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The ability of laying pullets to negotiate two ramp designs as measured by bird preference and behaviour

Research output: Contribution to journalArticle

Original languageEnglish
Article numbere4069
Number of pages18
JournalPeerJ
Volume5
DOIs
DateAccepted/In press - 30 Oct 2017
DatePublished (current) - 21 Nov 2017

Abstract

Background. Laying hens are often kept in barn or free-range systems where they must negotiate level changes in the house to access resources. However, collisions and resultant keel fractures are commonplace. Producers sometimes add ramps to make raised areas more accessible but designs vary and very little research has investigated bird preference or behaviour when using different ramp designs, or the effect of ramp design on falls and collisions.

Methods. Two ramp designs were studied in an experimental setting – a ramp made of plastic poultry slats (grid ramp, GR) and a ramp made of wooden rungs (ladder ramp, LR). 64 young female hens were trained to move to a food reward and this was used to test their behavioural responses when first negotiating the two different ramps during individual tests. Both upward and downward transitions were studied. Ramp preference was also tested using a room that replicated a commercial single-tier system with both types of ramp available. Birds were placed in this room in groups of 16 for 3 days and their use of the ramps studied.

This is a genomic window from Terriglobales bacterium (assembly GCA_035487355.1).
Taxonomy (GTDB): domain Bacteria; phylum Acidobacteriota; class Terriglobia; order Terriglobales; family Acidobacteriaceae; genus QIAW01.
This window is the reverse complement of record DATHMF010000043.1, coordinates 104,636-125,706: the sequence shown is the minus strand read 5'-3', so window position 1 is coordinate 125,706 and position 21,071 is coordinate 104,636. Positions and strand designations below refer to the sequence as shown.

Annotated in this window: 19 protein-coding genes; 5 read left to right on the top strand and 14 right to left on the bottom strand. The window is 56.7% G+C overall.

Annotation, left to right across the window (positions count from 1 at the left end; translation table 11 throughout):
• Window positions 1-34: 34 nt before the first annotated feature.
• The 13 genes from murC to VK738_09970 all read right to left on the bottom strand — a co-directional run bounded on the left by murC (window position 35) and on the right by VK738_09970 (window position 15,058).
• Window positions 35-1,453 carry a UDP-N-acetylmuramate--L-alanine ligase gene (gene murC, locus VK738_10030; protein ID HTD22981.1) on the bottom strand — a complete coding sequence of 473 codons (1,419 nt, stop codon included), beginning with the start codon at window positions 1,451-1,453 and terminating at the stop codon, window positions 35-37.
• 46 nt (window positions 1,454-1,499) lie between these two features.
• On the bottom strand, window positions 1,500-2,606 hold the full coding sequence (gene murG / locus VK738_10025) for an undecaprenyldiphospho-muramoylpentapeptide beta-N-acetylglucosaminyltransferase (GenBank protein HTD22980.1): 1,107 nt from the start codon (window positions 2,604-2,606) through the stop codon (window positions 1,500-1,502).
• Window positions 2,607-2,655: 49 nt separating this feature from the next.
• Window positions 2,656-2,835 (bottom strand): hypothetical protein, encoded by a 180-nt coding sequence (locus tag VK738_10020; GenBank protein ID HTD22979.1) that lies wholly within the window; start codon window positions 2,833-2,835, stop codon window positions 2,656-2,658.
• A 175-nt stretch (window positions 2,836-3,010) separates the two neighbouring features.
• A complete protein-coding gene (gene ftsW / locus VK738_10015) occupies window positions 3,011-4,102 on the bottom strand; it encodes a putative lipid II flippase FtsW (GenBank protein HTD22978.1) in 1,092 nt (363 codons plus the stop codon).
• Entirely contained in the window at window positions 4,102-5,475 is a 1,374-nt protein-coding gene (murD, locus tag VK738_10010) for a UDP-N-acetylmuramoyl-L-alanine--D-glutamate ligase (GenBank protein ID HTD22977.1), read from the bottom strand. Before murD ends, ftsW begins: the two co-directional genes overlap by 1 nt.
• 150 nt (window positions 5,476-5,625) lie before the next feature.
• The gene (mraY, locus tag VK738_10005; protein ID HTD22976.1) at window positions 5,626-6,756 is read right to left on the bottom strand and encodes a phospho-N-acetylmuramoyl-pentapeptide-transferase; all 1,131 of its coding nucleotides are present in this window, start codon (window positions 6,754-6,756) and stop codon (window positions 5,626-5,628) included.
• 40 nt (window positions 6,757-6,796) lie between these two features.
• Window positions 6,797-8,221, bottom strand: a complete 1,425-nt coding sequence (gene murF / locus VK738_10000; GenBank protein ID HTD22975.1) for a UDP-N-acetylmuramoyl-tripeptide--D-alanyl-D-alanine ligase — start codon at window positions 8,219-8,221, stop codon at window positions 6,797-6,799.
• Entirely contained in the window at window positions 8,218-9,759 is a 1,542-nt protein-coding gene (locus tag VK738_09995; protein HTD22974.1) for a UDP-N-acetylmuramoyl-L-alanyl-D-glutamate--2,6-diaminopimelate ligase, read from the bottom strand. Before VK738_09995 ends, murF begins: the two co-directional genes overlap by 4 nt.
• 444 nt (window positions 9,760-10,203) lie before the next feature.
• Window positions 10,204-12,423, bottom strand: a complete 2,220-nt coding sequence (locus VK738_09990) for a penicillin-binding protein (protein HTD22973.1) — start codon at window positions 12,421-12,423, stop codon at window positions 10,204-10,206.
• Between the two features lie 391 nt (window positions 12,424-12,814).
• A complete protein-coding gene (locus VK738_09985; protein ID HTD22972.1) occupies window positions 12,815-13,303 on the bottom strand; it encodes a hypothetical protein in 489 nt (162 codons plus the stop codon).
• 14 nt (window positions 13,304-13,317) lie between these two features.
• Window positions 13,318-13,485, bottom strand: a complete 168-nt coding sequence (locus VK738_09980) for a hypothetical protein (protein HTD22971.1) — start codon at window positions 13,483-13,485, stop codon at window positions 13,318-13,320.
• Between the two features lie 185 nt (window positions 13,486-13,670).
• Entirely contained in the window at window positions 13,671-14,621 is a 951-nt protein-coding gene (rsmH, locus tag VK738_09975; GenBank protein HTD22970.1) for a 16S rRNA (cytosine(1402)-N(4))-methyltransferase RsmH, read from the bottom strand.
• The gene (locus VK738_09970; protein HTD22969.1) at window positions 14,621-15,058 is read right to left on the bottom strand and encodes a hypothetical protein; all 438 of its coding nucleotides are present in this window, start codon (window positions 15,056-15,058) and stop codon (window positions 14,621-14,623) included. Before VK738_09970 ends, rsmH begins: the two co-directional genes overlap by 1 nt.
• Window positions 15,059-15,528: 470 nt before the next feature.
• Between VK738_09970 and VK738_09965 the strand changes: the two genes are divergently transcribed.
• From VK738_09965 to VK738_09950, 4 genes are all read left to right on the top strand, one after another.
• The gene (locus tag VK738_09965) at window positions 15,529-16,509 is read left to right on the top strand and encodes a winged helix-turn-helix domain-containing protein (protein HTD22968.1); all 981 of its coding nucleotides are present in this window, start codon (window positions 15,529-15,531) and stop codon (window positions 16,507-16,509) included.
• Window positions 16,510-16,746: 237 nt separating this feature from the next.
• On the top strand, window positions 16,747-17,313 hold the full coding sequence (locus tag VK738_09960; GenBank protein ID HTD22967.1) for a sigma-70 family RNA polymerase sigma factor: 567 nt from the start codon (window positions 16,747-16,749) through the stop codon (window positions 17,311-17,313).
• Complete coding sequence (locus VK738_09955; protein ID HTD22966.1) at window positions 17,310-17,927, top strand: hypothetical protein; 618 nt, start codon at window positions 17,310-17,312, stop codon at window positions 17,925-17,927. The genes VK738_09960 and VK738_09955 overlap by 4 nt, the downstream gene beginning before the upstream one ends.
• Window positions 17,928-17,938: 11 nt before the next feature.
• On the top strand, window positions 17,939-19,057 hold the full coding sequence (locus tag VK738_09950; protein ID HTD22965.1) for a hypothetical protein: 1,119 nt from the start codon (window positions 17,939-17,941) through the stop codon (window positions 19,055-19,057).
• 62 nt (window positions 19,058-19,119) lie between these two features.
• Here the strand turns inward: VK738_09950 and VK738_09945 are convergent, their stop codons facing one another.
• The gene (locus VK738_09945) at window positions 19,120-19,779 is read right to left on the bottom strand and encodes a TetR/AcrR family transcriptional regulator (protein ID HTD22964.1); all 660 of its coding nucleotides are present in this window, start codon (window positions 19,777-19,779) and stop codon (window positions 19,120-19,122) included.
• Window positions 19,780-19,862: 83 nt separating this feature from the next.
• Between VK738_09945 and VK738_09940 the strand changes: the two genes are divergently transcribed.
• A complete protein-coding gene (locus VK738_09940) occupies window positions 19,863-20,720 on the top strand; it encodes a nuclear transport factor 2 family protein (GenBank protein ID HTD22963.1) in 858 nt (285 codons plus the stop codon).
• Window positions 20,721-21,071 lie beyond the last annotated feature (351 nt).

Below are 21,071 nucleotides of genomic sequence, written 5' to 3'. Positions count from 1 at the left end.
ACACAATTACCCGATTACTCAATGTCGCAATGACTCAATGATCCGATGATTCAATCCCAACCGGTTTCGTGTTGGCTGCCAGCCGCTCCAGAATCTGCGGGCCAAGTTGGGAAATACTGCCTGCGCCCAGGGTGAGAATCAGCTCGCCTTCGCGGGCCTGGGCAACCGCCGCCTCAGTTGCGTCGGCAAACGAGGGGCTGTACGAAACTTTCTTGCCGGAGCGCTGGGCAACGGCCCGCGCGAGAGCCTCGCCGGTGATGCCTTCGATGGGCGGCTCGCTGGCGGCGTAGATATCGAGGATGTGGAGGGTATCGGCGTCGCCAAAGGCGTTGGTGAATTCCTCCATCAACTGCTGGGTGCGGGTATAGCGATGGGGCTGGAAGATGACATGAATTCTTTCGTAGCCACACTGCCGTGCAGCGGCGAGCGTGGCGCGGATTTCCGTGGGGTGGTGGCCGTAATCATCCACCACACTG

Results. A greater percentage of birds successfully completed (reached the reward bowl) on the GR than the LR during both upward (58% vs 37%) and downward (83% vs 73%) transitions, and a smaller percentage of birds made zero attempts to use the GR than the LR (upwards: 13% vs 56%, downwards: 8% vs 26%). When making a downward transition, more hesitation behaviours were seen (head orientations, stepping on the spot, moving away) for the LR. However, more head orientations were seen for the GR during the upward transition. Birds were more likely to abort attempts (an attempt began when a bird placed both feet on the ramp) to move up the GR than the LR. Birds took longer to negotiate the LR than the GR in both directions, and more pauses were seen during a successful upward transition on the LR. Birds were more likely to move down the GR by walking/running whereas birds tended to jump over the entire LR. More collisions with the food reward bowl were seen for the LR. In the group tests, birds preferred to use the GR, with more transitions seen at all timepoints. However, in these tests, birds preferred to rest on the LR with greater numbers of birds counted on this type of ramp during scan sampling at all timepoints.

Discussion. Behavioural results suggest that the GR was easier for the birds to use than the LR, particularly on the downward transition. The GR was also less likely to result in collisions. However, the upward transition may be more difficult on the GR for some birds, potentially because of the inability to pause on a level surface during the transition. The results suggest that the GR was preferred by pullets for moving between a raised area and the ground but the LR was preferred for resting.

    Research areas

  • Animal welfare, Animal behaviour, Laying hens, Ramps, Preference, Housing design

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